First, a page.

When Meyer lemons are in season, they are these bright and beautiful gems in the produce section, just begging to be used for something yummy! That season begins around January, right when I’m trying to eat healthier.
As much as my heart wanted to make a super sweet baked good, I knew I needed to find a better choice!
Enter this lovely vinaigrette salad dressing, made with a Meyer lemon. It has a bright and lively taste, perfect to add a little taste of sunshine to your salad greens.
Why I love this recipe
I live in Wisconsin, and believe it or not, I have had a Meyer lemon tree for almost 7 years. It’s about 5 feet tall, and in a pot so I can bring it inside when the weather turns chilly. Every spring, it looks very sad until I finally take it outdoors. It flourishes in the hot sun on my patio!
And each year, it rewards me with a single lemon. LOL
Happily, I can readily find Meyer lemons in the grocery stores, and I love to make this simple vinaigrette dressing for my salads. I tend to fall into an oil and vinegar rut during the winter, so this lemony vinaigrette helps to change things up!
And I do love to make my own salad dressings. When I read the ingredient lists on those bottles, I want to make my own. And the bright and fresh flavors of homemade really are so much better!
How to make this Meyer lemon vinaigrette
5 minutes – that’s all it takes. Just add your ingredients to a small blender or food processor and blend it!
The lemon juice, balsamic vinegar and oil will emulsify to create a lovely silky texture, while incorporating all the other flavors. It’ll make your taste buds sing!
You can serve this right away on your salad or refrigerate it for later. Once refrigerated, it is likely to separate (just like any other oil-based dressing).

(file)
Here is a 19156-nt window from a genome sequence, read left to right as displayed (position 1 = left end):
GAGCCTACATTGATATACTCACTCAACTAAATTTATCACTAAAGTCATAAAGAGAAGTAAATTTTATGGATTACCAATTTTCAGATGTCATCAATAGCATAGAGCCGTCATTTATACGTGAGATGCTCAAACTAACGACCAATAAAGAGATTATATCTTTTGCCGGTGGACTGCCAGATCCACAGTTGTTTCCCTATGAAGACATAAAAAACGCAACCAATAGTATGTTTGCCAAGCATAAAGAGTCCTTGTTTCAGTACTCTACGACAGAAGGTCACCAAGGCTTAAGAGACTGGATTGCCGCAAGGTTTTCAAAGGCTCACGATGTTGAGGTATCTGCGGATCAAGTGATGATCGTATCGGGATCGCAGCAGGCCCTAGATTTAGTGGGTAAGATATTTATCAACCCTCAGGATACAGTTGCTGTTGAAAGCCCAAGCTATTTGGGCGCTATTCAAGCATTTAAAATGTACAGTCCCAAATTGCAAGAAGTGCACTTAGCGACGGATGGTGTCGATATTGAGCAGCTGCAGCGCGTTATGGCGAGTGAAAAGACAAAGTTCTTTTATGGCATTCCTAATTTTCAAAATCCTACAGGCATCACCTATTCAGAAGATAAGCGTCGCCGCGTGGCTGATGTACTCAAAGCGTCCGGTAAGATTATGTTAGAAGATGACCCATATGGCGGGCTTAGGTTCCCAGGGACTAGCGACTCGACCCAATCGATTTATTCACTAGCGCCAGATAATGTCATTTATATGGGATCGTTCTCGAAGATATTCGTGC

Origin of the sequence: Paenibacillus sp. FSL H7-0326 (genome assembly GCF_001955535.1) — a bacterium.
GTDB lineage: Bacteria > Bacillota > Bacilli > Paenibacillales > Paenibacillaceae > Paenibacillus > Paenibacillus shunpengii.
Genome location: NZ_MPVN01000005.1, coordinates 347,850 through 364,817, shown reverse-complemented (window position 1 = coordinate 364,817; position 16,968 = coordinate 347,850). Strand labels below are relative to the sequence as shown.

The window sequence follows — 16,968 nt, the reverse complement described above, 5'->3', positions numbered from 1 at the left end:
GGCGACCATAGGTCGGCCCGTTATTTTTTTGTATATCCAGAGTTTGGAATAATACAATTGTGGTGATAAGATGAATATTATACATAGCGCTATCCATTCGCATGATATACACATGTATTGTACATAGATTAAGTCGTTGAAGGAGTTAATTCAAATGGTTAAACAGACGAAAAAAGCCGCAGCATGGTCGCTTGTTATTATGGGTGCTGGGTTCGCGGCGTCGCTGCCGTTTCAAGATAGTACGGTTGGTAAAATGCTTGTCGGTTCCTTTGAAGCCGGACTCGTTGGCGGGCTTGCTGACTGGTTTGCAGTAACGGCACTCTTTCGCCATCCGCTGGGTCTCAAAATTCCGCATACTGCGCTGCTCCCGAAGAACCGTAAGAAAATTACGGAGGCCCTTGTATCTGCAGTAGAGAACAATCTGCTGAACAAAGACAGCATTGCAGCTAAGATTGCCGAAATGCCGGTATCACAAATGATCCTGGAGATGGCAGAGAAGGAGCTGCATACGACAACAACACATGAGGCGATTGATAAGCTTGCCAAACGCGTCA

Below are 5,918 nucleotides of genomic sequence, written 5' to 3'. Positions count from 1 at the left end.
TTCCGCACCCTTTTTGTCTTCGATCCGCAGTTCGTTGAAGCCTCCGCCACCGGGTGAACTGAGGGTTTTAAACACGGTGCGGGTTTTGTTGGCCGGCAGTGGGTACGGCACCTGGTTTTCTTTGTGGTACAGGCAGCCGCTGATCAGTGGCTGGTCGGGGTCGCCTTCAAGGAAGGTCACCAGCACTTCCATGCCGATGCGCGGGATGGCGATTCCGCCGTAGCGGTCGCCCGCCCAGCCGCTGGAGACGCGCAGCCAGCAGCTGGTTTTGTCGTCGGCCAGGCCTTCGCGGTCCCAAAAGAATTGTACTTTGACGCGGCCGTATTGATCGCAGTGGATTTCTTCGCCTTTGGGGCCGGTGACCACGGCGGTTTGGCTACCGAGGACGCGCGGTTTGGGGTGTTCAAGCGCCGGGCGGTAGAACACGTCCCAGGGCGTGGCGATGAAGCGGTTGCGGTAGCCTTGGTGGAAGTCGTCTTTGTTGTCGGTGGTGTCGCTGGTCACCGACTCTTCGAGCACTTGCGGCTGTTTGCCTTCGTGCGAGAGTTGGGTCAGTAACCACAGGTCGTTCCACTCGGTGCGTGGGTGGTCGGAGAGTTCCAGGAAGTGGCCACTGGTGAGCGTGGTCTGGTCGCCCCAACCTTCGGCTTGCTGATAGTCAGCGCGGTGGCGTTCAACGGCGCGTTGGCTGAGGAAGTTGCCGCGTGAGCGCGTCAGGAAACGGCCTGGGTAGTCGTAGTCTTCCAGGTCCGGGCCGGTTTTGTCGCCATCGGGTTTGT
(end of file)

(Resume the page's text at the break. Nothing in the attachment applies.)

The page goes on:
If separated, simply remove the dressing from the fridge and let it sit at room temperature for a few minutes to warm slightly. Then give it a good shake to re-mix before adding to your salad.
How to blend the salad dressing
You can mix this dressing a variety of ways.
Whisk in a bowl - use a good whisk and use it vigorously until the oil and acids (lemon juice and vinegar) emulsify. The resulting solution will be a uniform color, with no separation of layers.
Shake it – this is a great way to re-purpose an old jar, or maybe use a mason jar you have lying around. Just put everything in the jar, seal it tightly and shake, shake, shake. Again, you will see the mixture turn cloudy and lose its separate layers.
Small food processor or blender – I confess, this is my favorite. It’s possible that I lack the patience to whisk and/or shake long enough to get the perfect texture. LOL.
My instrument of choice is actually a stick blender that has an optional chopping bowl. It works great for sauces and dressings, which tend to be made in smaller sized batches.
Good ingredients matter
I covered this topic in my balsamic vinaigrette post, but here is the synopsis: aged balsamic vinegar will provide better results. The taste of a well-aged balsamic vinegar is rich, smooth and much sweeter than the regular kind.